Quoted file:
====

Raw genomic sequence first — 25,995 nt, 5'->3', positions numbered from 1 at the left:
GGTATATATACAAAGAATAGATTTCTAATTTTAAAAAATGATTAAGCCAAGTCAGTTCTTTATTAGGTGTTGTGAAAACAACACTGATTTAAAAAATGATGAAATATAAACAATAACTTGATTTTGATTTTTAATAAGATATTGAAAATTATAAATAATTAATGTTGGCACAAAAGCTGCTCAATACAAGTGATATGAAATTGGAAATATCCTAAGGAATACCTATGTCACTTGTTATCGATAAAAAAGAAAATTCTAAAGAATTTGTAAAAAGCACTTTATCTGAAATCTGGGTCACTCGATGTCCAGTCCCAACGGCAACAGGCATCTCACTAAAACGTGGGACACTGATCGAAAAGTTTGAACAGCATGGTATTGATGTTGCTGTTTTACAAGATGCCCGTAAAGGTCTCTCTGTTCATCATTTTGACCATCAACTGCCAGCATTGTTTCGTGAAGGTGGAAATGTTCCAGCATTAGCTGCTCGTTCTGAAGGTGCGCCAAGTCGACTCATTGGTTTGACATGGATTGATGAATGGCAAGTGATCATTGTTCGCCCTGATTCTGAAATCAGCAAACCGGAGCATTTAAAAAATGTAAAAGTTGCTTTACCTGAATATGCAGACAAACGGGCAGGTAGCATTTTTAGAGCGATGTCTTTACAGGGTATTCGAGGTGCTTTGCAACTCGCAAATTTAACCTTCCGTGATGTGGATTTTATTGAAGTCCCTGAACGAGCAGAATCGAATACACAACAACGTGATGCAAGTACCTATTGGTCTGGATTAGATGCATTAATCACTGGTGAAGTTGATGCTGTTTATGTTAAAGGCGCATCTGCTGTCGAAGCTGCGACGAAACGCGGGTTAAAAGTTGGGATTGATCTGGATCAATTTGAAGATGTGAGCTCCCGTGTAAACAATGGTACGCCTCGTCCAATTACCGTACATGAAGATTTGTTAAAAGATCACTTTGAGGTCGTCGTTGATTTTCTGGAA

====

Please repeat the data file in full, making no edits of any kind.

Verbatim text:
Raw genomic sequence first — 25,995 nt, 5'->3', positions numbered from 1 at the left:
GGTATATATACAAAGAATAGATTTCTAATTTTAAAAAATGATTAAGCCAAGTCAGTTCTTTATTAGGTGTTGTGAAAACAACACTGATTTAAAAAATGATGAAATATAAACAATAACTTGATTTTGATTTTTAATAAGATATTGAAAATTATAAATAATTAATGTTGGCACAAAAGCTGCTCAATACAAGTGATATGAAATTGGAAATATCCTAAGGAATACCTATGTCACTTGTTATCGATAAAAAAGAAAATTCTAAAGAATTTGTAAAAAGCACTTTATCTGAAATCTGGGTCACTCGATGTCCAGTCCCAACGGCAACAGGCATCTCACTAAAACGTGGGACACTGATCGAAAAGTTTGAACAGCATGGTATTGATGTTGCTGTTTTACAAGATGCCCGTAAAGGTCTCTCTGTTCATCATTTTGACCATCAACTGCCAGCATTGTTTCGTGAAGGTGGAAATGTTCCAGCATTAGCTGCTCGTTCTGAAGGTGCGCCAAGTCGACTCATTGGTTTGACATGGATTGATGAATGGCAAGTGATCATTGTTCGCCCTGATTCTGAAATCAGCAAACCGGAGCATTTAAAAAATGTAAAAGTTGCTTTACCTGAATATGCAGACAAACGGGCAGGTAGCATTTTTAGAGCGATGTCTTTACAGGGTATTCGAGGTGCTTTGCAACTCGCAAATTTAACCTTCCGTGATGTGGATTTTATTGAAGTCCCTGAACGAGCAGAATCGAATACACAACAACGTGATGCAAGTACCTATTGGTCTGGATTAGATGCATTAATCACTGGTGAAGTTGATGCTGTTTATGTTAAAGGCGCATCTGCTGTCGAAGCTGCGACGAAACGCGGGTTAAAAGTTGGGATTGATCTGGATCAATTTGAAGATGTGAGCTCCCGTGTAAACAATGGTACGCCTCGTCCAATTACCGTACATGAAGATTTGTTAAAAGATCACTTTGAGGTCGTCGTTGATTTTCTGGAA